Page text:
Intro for June 6, 2016

June 6, 2016 12:59:19 Posted at June 6, 2016 12:59:19
Lainey Posted by Lainey

Dear Gossips,

Like many of you, I spent most of the weekend reading and re-reading articles about Muhammad Ali. It was my dad who first told me about Ali. When Ali first defeated Sonny Liston in 1964 for the heavyweight title, my dad was a 16 year old poor boy growing up in Hong Kong who was considering becoming a Buddhist monk. That’s a long way from America. But that’s how far Muhammad Ali – the idea of him, his spirit, his magic – was able to travel, and farther still, so that even an awkward Chinese kid halfway around the planet was captivated by his force. That’s my personal association. And I’m sure you have yours. It’s impossible to overstate Ali’s importance and his impact.

For me then, it’s dad first and then it’s the words. Muhammad Ali loved words. His “I done handcuffed lightning, thrown thunder in jail” came before Beyoncé’s “Tryna rain, tryna rain on the thunder, tell the storm I’m new”. His “I’m so mean I make medicine sick” is the godfather to her “I sneezed on the beat and the beat got sicker”. As observed in Slate this weekend, “With quicksilver rhyming dexterity and the braggadocio of a Homeric hero, Ali spoke the language of Compton long before Kendrick Lamar resurrected his floating butterfly as a symbol of black creative expression”.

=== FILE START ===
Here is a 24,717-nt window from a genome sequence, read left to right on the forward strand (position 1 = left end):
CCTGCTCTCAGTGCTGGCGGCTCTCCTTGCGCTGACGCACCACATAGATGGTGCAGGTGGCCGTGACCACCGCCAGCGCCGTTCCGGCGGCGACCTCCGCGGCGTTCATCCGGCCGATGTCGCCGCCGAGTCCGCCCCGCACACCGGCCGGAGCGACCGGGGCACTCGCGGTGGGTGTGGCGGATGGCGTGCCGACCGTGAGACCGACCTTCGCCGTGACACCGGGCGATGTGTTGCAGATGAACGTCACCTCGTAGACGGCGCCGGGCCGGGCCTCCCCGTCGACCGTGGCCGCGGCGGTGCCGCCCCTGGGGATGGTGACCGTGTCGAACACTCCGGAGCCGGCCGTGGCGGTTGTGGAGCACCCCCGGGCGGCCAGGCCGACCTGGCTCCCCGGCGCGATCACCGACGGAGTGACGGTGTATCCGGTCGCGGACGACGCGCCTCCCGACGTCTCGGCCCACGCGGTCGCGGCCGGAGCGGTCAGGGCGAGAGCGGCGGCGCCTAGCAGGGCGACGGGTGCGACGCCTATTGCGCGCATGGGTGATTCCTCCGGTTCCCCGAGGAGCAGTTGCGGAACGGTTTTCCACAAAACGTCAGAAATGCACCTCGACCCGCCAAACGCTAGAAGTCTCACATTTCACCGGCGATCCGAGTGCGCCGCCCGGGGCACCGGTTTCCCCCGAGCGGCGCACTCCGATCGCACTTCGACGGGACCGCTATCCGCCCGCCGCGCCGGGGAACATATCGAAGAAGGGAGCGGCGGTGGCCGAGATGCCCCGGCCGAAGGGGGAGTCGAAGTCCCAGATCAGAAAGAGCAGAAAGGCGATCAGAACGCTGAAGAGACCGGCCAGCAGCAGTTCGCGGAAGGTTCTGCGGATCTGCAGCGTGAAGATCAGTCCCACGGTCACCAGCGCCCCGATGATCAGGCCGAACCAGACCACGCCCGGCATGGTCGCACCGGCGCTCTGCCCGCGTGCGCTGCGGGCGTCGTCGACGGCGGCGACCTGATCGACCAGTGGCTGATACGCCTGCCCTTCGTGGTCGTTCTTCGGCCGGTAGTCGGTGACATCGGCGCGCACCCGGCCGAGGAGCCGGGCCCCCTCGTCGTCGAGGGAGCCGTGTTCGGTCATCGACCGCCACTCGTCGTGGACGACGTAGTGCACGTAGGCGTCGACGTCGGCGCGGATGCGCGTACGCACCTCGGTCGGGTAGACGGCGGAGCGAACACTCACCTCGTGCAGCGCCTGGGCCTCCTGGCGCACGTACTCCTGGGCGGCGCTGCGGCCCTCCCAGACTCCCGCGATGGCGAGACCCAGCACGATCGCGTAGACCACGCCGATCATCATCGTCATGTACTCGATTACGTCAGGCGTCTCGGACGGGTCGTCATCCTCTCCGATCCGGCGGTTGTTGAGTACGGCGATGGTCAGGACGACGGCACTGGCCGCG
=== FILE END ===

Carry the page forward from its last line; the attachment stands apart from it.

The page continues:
There has been and will be in the coming days no shortage of analysis about Muhammad Ali’s way with words, not only what he gave us but the words he inspired in others. Writing about him became a challenge to journalists – because that kind of once-in-a-lifetime charisma demanded the best, most high-quality work. Deadspin
posted a compilation last year that will shorten your commute home from work tonight. And I also recommend Robert Lipsyte’s recollections - he’s been covering Ali for The New York Times since the Liston fight and his are some of the most fascinating Ali anecdotes to shape a personality that, really, as Lipsyte notes, “the ring alone could not contain”.

That’s it. Muhammad Ali was more than sport. He was sport and history and politics and culture. Which is also what Joe Posnanski put together in his piece on Hamilton last week. Have you read it yet? I only read it for the first time yesterday, in between articles about Muhammad Ali. Joe took his daughter, Elizabeth, to see the show. When we’re lucky, our dads give us the greatest gifts. 

Yours in gossip,


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